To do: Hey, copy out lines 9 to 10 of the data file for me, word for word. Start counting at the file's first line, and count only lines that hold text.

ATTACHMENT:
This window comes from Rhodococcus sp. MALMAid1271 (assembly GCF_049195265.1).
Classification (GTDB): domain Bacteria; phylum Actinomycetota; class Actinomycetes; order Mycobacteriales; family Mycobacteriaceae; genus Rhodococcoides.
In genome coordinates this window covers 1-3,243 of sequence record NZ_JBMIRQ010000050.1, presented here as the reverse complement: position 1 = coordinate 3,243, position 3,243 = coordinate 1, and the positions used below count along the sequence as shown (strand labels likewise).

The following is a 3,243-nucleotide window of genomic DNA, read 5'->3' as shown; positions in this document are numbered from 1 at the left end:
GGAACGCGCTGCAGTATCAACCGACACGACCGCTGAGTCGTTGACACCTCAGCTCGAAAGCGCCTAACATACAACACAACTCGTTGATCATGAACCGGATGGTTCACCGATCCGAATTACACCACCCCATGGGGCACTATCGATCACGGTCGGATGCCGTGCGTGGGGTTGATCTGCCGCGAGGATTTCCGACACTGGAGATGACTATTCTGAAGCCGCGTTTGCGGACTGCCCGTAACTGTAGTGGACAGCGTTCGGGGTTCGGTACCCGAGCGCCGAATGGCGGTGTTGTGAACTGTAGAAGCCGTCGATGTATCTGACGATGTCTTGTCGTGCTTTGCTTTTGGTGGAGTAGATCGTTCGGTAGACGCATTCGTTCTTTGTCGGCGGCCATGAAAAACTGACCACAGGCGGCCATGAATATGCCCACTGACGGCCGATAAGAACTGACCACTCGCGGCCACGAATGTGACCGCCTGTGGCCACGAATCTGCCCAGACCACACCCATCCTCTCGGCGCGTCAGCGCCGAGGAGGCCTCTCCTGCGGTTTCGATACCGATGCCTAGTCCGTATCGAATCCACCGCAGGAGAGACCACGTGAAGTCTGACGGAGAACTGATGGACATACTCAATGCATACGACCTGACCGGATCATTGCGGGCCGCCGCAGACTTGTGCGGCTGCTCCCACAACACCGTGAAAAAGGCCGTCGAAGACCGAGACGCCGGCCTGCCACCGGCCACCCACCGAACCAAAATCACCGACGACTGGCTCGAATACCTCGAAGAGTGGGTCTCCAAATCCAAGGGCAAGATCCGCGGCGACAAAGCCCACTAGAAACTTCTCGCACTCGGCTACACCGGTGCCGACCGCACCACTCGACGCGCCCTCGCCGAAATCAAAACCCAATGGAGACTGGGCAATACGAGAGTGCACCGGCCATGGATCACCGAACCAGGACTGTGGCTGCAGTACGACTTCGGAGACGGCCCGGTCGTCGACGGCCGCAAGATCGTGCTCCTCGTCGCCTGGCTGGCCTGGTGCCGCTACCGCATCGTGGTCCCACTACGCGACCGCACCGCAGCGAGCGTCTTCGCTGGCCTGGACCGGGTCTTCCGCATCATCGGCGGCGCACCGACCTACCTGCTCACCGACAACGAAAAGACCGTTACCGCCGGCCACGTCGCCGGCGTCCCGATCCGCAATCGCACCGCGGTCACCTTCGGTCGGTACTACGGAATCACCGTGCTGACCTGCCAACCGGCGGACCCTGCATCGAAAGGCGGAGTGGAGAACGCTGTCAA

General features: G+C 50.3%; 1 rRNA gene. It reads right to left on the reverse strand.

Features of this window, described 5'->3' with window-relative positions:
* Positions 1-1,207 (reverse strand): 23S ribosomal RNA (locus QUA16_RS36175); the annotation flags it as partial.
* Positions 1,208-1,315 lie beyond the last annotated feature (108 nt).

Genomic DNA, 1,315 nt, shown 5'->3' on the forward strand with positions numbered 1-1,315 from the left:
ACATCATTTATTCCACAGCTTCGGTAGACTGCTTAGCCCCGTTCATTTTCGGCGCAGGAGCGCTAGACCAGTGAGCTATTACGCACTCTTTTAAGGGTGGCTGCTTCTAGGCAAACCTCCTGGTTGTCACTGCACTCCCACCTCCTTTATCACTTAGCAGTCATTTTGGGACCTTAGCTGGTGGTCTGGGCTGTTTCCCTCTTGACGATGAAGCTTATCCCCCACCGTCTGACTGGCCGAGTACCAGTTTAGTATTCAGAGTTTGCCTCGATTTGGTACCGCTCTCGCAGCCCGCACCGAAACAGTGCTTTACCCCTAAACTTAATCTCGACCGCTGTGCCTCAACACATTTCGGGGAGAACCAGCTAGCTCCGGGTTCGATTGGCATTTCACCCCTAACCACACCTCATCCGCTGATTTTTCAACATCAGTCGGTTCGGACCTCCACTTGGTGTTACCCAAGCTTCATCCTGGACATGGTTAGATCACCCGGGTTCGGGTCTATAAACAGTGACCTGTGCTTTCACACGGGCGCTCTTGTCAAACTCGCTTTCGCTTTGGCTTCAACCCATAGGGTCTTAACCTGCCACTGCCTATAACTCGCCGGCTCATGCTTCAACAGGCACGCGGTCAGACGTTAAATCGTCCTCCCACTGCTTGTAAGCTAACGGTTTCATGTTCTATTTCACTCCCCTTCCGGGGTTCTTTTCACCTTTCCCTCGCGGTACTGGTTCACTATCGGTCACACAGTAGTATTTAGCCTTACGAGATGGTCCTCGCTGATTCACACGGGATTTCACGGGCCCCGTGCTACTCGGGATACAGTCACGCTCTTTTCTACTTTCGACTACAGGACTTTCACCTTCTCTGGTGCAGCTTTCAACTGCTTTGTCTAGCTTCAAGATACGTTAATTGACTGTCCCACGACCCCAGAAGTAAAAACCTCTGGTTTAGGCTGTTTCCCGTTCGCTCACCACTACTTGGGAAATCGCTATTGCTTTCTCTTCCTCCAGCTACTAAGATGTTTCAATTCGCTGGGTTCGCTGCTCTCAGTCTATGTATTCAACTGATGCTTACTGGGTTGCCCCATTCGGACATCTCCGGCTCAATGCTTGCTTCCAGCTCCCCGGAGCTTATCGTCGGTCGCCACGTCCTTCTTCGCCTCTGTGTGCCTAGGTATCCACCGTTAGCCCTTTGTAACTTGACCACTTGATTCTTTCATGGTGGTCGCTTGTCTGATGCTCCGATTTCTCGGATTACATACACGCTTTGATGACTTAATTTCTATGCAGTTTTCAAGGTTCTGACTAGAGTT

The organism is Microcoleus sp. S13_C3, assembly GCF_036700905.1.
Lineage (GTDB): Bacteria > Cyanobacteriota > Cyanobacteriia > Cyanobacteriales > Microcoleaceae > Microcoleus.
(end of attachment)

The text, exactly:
* Positions 1,208-1,315 lie beyond the last annotated feature (108 nt).

Genomic DNA, 1,315 nt, shown 5'->3' on the forward strand with positions numbered 1-1,315 from the left: